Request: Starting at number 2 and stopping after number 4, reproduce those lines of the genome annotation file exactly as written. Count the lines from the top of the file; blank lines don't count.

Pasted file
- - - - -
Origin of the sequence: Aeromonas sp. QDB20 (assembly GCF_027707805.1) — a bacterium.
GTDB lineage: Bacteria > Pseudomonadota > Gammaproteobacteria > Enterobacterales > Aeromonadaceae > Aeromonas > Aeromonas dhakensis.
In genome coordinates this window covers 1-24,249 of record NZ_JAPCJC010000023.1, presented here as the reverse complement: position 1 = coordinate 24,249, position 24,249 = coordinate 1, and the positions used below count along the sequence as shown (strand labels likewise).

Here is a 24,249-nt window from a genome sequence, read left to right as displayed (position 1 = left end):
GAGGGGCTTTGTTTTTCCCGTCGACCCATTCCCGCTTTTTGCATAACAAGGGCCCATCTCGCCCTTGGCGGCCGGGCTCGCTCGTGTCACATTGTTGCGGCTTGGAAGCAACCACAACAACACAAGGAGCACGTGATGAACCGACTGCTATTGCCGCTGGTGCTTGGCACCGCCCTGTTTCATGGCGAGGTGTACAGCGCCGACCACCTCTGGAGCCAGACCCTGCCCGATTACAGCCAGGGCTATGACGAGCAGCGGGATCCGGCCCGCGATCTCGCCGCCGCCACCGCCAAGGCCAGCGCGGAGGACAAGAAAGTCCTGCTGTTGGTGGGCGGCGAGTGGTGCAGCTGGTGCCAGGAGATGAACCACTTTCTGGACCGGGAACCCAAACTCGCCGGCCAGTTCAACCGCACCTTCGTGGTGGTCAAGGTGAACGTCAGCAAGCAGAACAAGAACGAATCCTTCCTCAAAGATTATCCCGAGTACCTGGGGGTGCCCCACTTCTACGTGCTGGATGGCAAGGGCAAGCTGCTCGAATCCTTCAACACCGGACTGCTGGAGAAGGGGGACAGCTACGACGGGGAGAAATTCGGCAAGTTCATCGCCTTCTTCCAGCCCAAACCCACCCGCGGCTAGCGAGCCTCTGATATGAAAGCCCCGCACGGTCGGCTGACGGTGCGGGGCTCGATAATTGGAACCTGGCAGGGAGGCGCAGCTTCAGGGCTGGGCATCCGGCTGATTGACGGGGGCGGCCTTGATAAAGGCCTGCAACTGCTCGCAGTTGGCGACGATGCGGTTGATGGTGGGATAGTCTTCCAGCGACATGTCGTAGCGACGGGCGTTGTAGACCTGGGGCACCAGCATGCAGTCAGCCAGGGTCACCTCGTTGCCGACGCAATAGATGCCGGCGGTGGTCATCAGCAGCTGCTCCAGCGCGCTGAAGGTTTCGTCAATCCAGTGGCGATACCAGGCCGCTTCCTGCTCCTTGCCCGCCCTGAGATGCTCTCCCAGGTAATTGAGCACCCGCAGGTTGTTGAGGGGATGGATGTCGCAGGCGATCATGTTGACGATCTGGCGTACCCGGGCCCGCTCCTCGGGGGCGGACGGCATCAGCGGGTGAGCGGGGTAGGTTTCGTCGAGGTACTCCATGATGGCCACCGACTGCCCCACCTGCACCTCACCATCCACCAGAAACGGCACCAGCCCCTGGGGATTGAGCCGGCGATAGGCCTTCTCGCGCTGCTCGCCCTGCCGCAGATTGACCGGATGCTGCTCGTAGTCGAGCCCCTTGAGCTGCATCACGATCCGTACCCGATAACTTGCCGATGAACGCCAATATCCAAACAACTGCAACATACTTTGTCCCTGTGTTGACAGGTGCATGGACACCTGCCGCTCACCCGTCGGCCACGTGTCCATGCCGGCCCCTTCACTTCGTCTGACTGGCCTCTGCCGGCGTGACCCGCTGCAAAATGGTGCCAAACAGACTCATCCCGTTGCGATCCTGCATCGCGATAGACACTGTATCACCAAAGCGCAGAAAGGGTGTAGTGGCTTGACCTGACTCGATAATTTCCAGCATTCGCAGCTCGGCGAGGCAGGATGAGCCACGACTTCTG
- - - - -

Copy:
GTDB lineage: Bacteria > Pseudomonadota > Gammaproteobacteria > Enterobacterales > Aeromonadaceae > Aeromonas > Aeromonas dhakensis.
In genome coordinates this window covers 1-24,249 of record NZ_JAPCJC010000023.1, presented here as the reverse complement: position 1 = coordinate 24,249, position 24,249 = coordinate 1, and the positions used below count along the sequence as shown (strand labels likewise).

Here is a 24,249-nt window from a genome sequence, read left to right as displayed (position 1 = left end):